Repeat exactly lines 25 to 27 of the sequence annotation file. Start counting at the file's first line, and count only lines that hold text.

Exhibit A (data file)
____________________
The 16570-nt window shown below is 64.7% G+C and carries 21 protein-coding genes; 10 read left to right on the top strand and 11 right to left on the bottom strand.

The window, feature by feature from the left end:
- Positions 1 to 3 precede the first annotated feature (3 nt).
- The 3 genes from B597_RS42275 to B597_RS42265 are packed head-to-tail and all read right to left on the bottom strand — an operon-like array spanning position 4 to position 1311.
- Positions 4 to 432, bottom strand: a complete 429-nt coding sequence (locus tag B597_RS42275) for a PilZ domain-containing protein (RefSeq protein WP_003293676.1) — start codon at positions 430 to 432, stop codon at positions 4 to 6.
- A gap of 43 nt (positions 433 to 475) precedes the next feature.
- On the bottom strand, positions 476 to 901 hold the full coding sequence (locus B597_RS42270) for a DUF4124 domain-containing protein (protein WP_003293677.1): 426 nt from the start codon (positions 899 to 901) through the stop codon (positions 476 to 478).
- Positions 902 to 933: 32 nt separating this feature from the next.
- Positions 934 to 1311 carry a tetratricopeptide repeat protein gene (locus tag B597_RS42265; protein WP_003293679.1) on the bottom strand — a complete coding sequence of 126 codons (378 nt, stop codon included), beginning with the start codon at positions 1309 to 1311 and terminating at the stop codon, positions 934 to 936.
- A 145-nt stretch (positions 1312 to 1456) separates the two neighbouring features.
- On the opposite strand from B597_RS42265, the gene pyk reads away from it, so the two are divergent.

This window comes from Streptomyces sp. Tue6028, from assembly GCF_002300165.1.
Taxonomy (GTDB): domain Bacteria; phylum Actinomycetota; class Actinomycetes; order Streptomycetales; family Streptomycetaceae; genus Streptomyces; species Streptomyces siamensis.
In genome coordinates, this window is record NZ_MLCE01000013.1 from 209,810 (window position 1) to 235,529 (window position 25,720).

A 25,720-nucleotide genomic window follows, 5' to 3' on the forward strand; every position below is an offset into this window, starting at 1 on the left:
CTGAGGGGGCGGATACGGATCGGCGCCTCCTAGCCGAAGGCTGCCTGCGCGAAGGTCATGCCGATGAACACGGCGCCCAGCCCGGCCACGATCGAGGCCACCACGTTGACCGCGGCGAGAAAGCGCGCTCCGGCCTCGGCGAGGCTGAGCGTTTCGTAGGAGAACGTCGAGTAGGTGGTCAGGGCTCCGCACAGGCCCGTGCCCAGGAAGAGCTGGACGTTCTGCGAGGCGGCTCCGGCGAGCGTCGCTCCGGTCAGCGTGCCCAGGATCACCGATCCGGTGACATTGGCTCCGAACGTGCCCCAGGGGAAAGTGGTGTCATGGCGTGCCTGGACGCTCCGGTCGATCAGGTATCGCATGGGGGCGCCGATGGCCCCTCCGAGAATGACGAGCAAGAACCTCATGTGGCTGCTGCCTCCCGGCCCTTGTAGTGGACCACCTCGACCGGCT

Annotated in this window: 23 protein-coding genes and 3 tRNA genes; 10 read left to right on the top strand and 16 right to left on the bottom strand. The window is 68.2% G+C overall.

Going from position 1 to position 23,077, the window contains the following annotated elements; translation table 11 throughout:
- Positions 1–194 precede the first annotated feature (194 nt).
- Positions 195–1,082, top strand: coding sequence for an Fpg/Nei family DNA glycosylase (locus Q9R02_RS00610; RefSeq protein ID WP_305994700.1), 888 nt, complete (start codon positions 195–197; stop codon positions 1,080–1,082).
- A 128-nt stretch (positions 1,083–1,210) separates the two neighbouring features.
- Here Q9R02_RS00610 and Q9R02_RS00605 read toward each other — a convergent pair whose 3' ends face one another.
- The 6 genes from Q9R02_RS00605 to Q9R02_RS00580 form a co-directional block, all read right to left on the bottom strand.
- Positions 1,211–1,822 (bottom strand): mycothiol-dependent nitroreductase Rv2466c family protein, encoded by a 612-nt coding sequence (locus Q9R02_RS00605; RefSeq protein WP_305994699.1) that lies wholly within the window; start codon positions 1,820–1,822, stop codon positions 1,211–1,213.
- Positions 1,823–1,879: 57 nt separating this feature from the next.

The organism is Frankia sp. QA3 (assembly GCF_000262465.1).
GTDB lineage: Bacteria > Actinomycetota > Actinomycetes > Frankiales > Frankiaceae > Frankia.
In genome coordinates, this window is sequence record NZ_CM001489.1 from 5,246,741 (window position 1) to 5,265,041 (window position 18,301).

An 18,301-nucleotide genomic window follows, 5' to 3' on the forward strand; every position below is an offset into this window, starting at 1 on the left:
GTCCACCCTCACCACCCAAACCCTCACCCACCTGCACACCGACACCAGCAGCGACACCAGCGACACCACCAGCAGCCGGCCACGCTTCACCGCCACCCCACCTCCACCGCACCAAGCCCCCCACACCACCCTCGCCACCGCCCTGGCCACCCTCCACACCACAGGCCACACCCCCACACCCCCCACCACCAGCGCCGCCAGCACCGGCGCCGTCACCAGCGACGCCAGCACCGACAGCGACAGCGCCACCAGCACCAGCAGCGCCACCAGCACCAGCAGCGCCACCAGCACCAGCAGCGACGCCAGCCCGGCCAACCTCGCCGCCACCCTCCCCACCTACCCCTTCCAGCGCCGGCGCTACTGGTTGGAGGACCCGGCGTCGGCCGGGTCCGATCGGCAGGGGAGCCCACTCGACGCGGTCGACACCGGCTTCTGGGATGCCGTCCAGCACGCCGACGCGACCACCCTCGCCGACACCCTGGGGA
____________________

- Positions 1,823–1,879: 57 nt separating this feature from the next.

The organism is Frankia sp. QA3 (assembly GCF_000262465.1).
GTDB lineage: Bacteria > Actinomycetota > Actinomycetes > Frankiales > Frankiaceae > Frankia.